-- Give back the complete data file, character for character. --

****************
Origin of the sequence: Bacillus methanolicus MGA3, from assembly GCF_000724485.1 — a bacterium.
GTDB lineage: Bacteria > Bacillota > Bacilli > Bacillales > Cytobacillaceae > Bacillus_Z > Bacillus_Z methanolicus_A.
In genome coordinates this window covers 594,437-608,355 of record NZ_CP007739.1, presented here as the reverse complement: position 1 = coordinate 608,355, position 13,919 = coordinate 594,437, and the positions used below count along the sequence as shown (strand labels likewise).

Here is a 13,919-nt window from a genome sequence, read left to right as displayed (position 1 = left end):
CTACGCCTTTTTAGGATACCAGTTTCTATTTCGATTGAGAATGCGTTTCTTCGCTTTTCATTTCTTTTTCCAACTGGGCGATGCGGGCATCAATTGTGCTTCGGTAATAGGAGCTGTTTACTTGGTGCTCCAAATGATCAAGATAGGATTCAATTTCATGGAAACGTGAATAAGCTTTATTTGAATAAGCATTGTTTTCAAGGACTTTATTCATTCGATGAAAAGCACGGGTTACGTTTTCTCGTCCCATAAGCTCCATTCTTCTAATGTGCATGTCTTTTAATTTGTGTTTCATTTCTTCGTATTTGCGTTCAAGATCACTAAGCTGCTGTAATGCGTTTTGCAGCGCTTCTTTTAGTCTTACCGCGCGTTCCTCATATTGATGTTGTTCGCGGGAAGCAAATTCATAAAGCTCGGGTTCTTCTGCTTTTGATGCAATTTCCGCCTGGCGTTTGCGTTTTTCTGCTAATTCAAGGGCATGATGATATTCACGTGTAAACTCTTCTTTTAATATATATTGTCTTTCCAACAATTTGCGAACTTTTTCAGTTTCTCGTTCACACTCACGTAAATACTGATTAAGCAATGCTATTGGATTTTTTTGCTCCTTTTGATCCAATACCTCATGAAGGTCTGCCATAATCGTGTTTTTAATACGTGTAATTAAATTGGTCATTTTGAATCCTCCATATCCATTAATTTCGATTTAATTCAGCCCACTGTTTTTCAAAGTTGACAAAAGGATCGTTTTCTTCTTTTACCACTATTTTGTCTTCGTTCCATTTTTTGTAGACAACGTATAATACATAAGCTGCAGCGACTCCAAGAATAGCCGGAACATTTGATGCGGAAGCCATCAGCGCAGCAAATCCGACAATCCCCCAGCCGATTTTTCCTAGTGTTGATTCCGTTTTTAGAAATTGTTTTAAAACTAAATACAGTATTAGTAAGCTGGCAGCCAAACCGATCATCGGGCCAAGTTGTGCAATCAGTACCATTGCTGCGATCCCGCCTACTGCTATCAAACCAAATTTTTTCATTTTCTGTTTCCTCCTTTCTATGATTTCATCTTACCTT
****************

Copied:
Origin of the sequence: Bacillus methanolicus MGA3, from assembly GCF_000724485.1 — a bacterium.
GTDB lineage: Bacteria > Bacillota > Bacilli > Bacillales > Cytobacillaceae > Bacillus_Z > Bacillus_Z methanolicus_A.
In genome coordinates this window covers 594,437-608,355 of record NZ_CP007739.1, presented here as the reverse complement: position 1 = coordinate 608,355, position 13,919 = coordinate 594,437, and the positions used below count along the sequence as shown (strand labels likewise).

Here is a 13,919-nt window from a genome sequence, read left to right as displayed (position 1 = left end):
CTACGCCTTTTTAGGATACCAGTTTCTATTTCGATTGAGAATGCGTTTCTTCGCTTTTCATTTCTTTTTCCAACTGGGCGATGCGGGCATCAATTGTGCTTCGGTAATAGGAGCTGTTTACTTGGTGCTCCAAATGATCAAGATAGGATTCAATTTCATGGAAACGTGAATAAGCTTTATTTGAATAAGCATTGTTTTCAAGGACTTTATTCATTCGATGAAAAGCACGGGTTACGTTTTCTCGTCCCATAAGCTCCATTCTTCTAATGTGCATGTCTTTTAATTTGTGTTTCATTTCTTCGTATTTGCGTTCAAGATCACTAAGCTGCTGTAATGCGTTTTGCAGCGCTTCTTTTAGTCTTACCGCGCGTTCCTCATATTGATGTTGTTCGCGGGAAGCAAATTCATAAAGCTCGGGTTCTTCTGCTTTTGATGCAATTTCCGCCTGGCGTTTGCGTTTTTCTGCTAATTCAAGGGCATGATGATATTCACGTGTAAACTCTTCTTTTAATATATATTGTCTTTCCAACAATTTGCGAACTTTTTCAGTTTCTCGTTCACACTCACGTAAATACTGATTAAGCAATGCTATTGGATTTTTTTGCTCCTTTTGATCCAATACCTCATGAAGGTCTGCCATAATCGTGTTTTTAATACGTGTAATTAAATTGGTCATTTTGAATCCTCCATATCCATTAATTTCGATTTAATTCAGCCCACTGTTTTTCAAAGTTGACAAAAGGATCGTTTTCTTCTTTTACCACTATTTTGTCTTCGTTCCATTTTTTGTAGACAACGTATAATACATAAGCTGCAGCGACTCCAAGAATAGCCGGAACATTTGATGCGGAAGCCATCAGCGCAGCAAATCCGACAATCCCCCAGCCGATTTTTCCTAGTGTTGATTCCGTTTTTAGAAATTGTTTTAAAACTAAATACAGTATTAGTAAGCTGGCAGCCAAACCGATCATCGGGCCAAGTTGTGCAATCAGTACCATTGCTGCGATCCCGCCTACTGCTATCAAACCAAATTTTTTCATTTTCTGTTTCCTCCTTTCTATGATTTCATCTTACCTT